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Wednesday, April 17, 2024

Development Journey of Pakistan from 1947 to 2023

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Introduction

After the provenance of Pakistan under the charismatic leadership of Quaid-e-Azam, it was envisaged that Pakistan would be a democratic Muslim welfare state where the principles of Islamic justice and economics would find fair play for the benefits of the poor masses and the country would have equal standing in the comity of sovereign nations promoting peace and prosperity. But the dream has yet to be materialized; the country even after seventy-five years is shellacked with political, religious, and economic problems, later being the cause of formers. Pakistan lags behind in development as compared to many developing countries which started their journeys with it that need incisive rumination.

Development of any country in the modern world is attributed to the sine qua non-elements of rule of law, operational principles of government, institutions of governance, equitable economic distribution, the effectiveness of government to curb inflation and stagflation, freedom from hindrances in trade, opportunities for investment of capital, lack of corruption, foreign reserves, educational opportunities, healthcare, protection of minorities, freedom of expression, gender parity and status of women, pluralism and modernity in worldview. The experience of Pakistan is topsy-turvy which rarely configures with these elements since its inception as compared to other developing countries.

Missed Opportunity: 1947-71

Post-independence, Pakistan has to develop from a non-existent base of infrastructure. It had to enact a constitution which was postponed as the country was in the quagmire of a number of crises due to the influx of refugees and ongoing conflict with India over Kashmir. The denial of due share of assets by India created a menace about survival and Time Magazine portended its collapse within six months. To put the country on track, policymakers rummaged through long-term policies to spur economic development. During the first decade, Pakistan adopted import-substitution industrialization as agriculture (59% of GDP) was not enough to stabilize growth and fulfill the requirements of the country. It embarked on five-year plans that considerably drove industrial development. Despite political doldrums, the first five-year plan surpassed projected targets and the menace of the collapse was successfully tackled.

The first decade was marred by political instability. Pakistan allied with the U.S. at the expense of making hostilities with the Soviet Union, the Muslim world, and the developing (non-aligned) world. Ayub Khan conceiving political class inept marked with cynicism and corruption unable to concur on a viable political and socio-economic system took over as president in October 1958.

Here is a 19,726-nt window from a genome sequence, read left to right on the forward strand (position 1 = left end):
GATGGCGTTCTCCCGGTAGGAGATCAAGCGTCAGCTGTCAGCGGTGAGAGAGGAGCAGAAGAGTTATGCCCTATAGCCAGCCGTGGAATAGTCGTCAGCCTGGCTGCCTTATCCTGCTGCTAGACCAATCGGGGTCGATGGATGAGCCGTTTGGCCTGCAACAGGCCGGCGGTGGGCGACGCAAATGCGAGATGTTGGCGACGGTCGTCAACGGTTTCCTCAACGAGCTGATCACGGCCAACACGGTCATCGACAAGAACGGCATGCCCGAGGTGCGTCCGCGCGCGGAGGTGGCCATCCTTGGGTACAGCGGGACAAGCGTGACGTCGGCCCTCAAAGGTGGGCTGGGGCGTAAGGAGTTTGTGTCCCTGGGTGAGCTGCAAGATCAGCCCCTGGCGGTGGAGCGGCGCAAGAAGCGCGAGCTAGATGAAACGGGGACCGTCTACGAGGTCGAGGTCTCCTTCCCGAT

The regime – celebrated popularly as the decade of development – was quite a success in terms of GDP growth. The government introduced the following measures: subsidies to exporters and importers; loans extended via Pakistan Industrial Credit and Investment Corporation (PICIC) and PIDC; export bonus scheme – an extension of bonus vouchers that encouraged the Industrial sector to surge production and exports. The import of high-yielding seeds, the sinking of tube wells, land reforms, the establishment of dams, and mechanization of the agricultural sector led to what is popularly known as the ‘Green Revolution’, albeit it was only concentrated in a few regions of Punjab, Sind, and NWFP shunning the Eastern wing and mostly peasantry was exempted from benefits.

The results indicated a spurt in growth of the manufacturing sector which grew up to 16.9% of total GDP, agriculture grew up to 6% leading to overall GDP growth of more than 5.8% during the decade though poverty remained alarmingly at more than 60% as Pakistan was pursuing functional inequality – that inequalities in income lead to economic development. Pakistan was a rising ‘Asian Tiger’ whose manufacturing sector exports surpassed that of combined exports of Turkey, South Korea, Thailand, and Indonesia in 1965. Ayub Khan apprehended that only Islamic invocation cannot hold the country together until and unless it is configured with modernity and the changing dynamics of the world. It was the first attempt to change the worldview of society by introducing modern reforms not only in the economic sector but also in the social milieu of society such as family laws and the encouragement of modernity.

The development was ephemeral as it was characterized by uneven economic development widening the gulf between East and West Pakistan’s disparities and concentration of wealth in few families, and unnecessary adventurism in case of foreign policy. Bhutto came to power promising to alleviate the grievances of peasants and the lower middle class pledging Islamic socialism that crippled the industrial base of the economy for the next decade.

Experiment with Socialism: 1972-77